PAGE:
tissue.  Yeah, muscle is much more important than just simple appearance:
it helps you inside and out.
Early research did not show improved insulin sensitivity with low intensity
workouts. However, more up-to-date research using the latest technology
did show virtually any type of exercise improved insulin sensitivity, which
makes sense considering that the vast majority of human history is based upon
simple walking. 
3. Testosterone. Low testosterone is associated with both diabetes and
Metabolic Sydrome.  And the reason is not well-know to many men.
However, in my book
Low Testosterone by the Numbers, I document how
testosterone has a very significant effect on
insulin levels and men with low testosterone will very likely see their
insulin levels and insulin resistance rise accordingly. This is one of
the many reasons that low testosterone is correlated with increased
cardiovascular mortality, arterial plaque, diabetes and Metabolic Syndrome.
For more information, see my link on
Testosterone and Insulin.
4. Coffee. Counterintuitvely, coffee can be a big help with
managing blood glucose and insulin levels due to a phytochemical that is
naturally occurring in the coffee bean (chlorogenic acid). Supplement
manufacturers have actually begun creating "green coffee bean extracts" for
this reason. You can read more about it in my link on
The Benefits of
Coffee Consumption, where I document how regular coffee consuption can
reduce your risk for cardiovacular disease and diabetes.
5. High Fat Diets. When researchers want to induce insulin
resistance in laboratory animals, how do they do it? Do they give them
some kind of special drug? No, it's much simpler than that: they
simply feed them a high fat diet.  And, yes, you too can drive yourself into
insulin resistance, just like a lab rat, if you eat enough fat in your meal. Whole food, plant-based, high fiber
diets, such as the
Low Fat Diets, are excellent choices to avoid
insulin resistance. NOTE: Fish oil can offer some protection against
the insulin promoting effects of high fat diets. 
6. Low Fat Diets: Triglycerides are very correlated with insulin resistance and some
studies have even suggested using triglycerides along with fasting insulin as an
excellent way to diagnose insulin resistance in the general populatiion.
It is a myth that a Low Fat Diet will push triglycerides and fasting insulin to
unsafe levels. For example, I eat a predominantly Low Fat Diet and my
triglycerides were 80 at my last checkup! This is about half of the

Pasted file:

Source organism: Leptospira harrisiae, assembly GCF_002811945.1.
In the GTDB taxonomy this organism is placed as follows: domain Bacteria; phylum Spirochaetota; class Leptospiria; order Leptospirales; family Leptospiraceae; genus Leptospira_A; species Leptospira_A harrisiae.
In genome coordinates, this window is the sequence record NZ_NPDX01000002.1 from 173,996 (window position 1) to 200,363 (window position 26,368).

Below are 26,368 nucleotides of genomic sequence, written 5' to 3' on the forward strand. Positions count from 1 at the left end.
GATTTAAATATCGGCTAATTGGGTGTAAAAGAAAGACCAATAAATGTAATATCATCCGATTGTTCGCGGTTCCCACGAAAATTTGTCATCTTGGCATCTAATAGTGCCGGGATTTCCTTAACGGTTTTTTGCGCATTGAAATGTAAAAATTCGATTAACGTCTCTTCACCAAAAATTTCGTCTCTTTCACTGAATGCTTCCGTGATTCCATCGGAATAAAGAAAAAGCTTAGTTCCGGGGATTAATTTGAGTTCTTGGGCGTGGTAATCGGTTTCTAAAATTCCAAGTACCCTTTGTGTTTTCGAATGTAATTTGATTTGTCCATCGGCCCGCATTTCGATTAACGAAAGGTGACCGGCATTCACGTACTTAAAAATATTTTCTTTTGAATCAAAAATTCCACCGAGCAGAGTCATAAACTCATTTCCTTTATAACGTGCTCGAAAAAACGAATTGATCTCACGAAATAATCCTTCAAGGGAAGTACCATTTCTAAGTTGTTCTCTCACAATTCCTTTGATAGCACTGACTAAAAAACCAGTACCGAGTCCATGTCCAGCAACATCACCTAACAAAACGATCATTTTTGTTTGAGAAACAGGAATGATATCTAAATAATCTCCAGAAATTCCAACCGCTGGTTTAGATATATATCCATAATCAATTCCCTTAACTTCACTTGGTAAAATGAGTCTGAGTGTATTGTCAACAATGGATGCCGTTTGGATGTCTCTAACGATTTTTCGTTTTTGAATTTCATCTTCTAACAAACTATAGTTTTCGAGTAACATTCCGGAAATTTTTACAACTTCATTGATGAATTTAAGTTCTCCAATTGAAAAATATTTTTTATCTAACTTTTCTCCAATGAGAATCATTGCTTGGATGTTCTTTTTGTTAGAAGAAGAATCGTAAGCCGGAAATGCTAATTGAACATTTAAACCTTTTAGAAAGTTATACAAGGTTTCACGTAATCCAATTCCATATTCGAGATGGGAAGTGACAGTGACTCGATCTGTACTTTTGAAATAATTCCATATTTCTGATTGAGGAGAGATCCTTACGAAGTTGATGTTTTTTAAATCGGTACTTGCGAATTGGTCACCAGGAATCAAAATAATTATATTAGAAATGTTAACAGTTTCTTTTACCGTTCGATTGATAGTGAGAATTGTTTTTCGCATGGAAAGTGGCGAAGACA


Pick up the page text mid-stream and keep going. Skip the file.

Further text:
threshold usually given as a warning for patients. Furthermore, Dr. Barnard has
actually used a Low Fat Diet to reverse diabetes quite successfully in his
practice and you can read about it in
his book. Of course, the key is that a Low Fat Diet must be comprised of
whole foods. Cheating with sugars and refined carbohydrates ann calling
those Low Fat could get you into trouble. It may also be smart to avoid
wheat as you'll see in my link on
Review on Wheat Belly. But doing a
true Low Fat Diet has been shown to actually increase LDL particle size, which
is what you want. 
7. Mediterranean Diet. Several studies have shown that a Mediterranean
Diet can help with insulin resistance and other features of the
Syndrome. For more information, see this link on
The Many Benefits of a
8. Sleep. Yes, exercise is critical to control insulin
sensitivity, but NOT moving is just as critical. That's right - your
pillow time has a dramatic effect on your insulin levels. In fact, one
study on diabetics showed that those who slept 7-8 hours had almost half the
insulin levels of those who slept 5-6 hours!  That's an incredible
reduction. Many studies have looked the nasty effects of sleep apnea upon
insulin sensitivity as well. One study actually found that sleep apnea was an
independent risk factor for loss of insulin sensitivity.  (See my links on
Sleep and Testosterone,
Apnea and Erectile Dysfunction and
Testosterone for more information.)
NOTE: Does having hyperinsulinemia (clinically high insulin levels) or
elevated fasting insulin levels in young adulthood matter later in life? You
bet! According to a recent study, it did not matter what ethnicity or
gender you were: everyone was significantly more likely to develop
hypertension 20 years later.
9. Stress. Sleep is actually a stressor and lack of sleep usually
increase cortisol levels. And, in fact, any stressor will do the same. The
problem is that increasing cortisol increases Visceral Fat, which begins to
affect the liver. I discuss the Visceral Fat/cortisol/liver connection in my
link on Insulin Resistance and the Liver.
10. Fiber. A number of studies have verified that fiber has
a positive effect on insulin levels and insulin sensitivity.  Of course,
it's best to get this from vegetables, fruits and whole grains (excluding wheat
and soy in my opinion). And, as expected, fiber consumption is tied to a
lower risk of Type II diabetes as well. 
11. Alcohol. Some study work has shown that moderate alcohol
consumption leads to lower insulin levels.  This is likely one of the many
reasons that (moderate) alcohol consumption is associated with reduced
cardiovascular risks. However, there are defiites downsides to alcohol,
including slighly elevated estrogen and increased risk for GI cancers. See
my links on
Beer and Testosterone and
The Pros and Cons of Alcohol for some
12. Dark Chocolate. Chocoholics might say it is too good to be
true, but there is study out there showing that dark chocolate and dark cholocate
alone improved insulin sensitivity. 
13. ALA (Alpha Lipoic Acid). This supplement improves insulin
sensitivity in muscle tissue.  It works in diabetics as well  Of course,
discuss with your doctor as it can change medication requirements. Also, it
should be taken several time during the day since it has a relatively short half
life in the body.
14. Fructose. Actually, there is another way (besides high
fat diets) that researchers use to induce insulin resistance: high
fructose diets.  If you have enough fructose, greater than about 25-50
grams/ day, you can increase your insulin resistance and many other nasty things
that can affect your fasting insulin levels. For more information, see these
Fructose Summary Links.
15. Probiotics. Perhaps the most counterintuitve way to improve insulin
responsiveness is shoving good bacteria in your gut. Well, it's true, yet
another reason to take probiotics is for their insulin-improving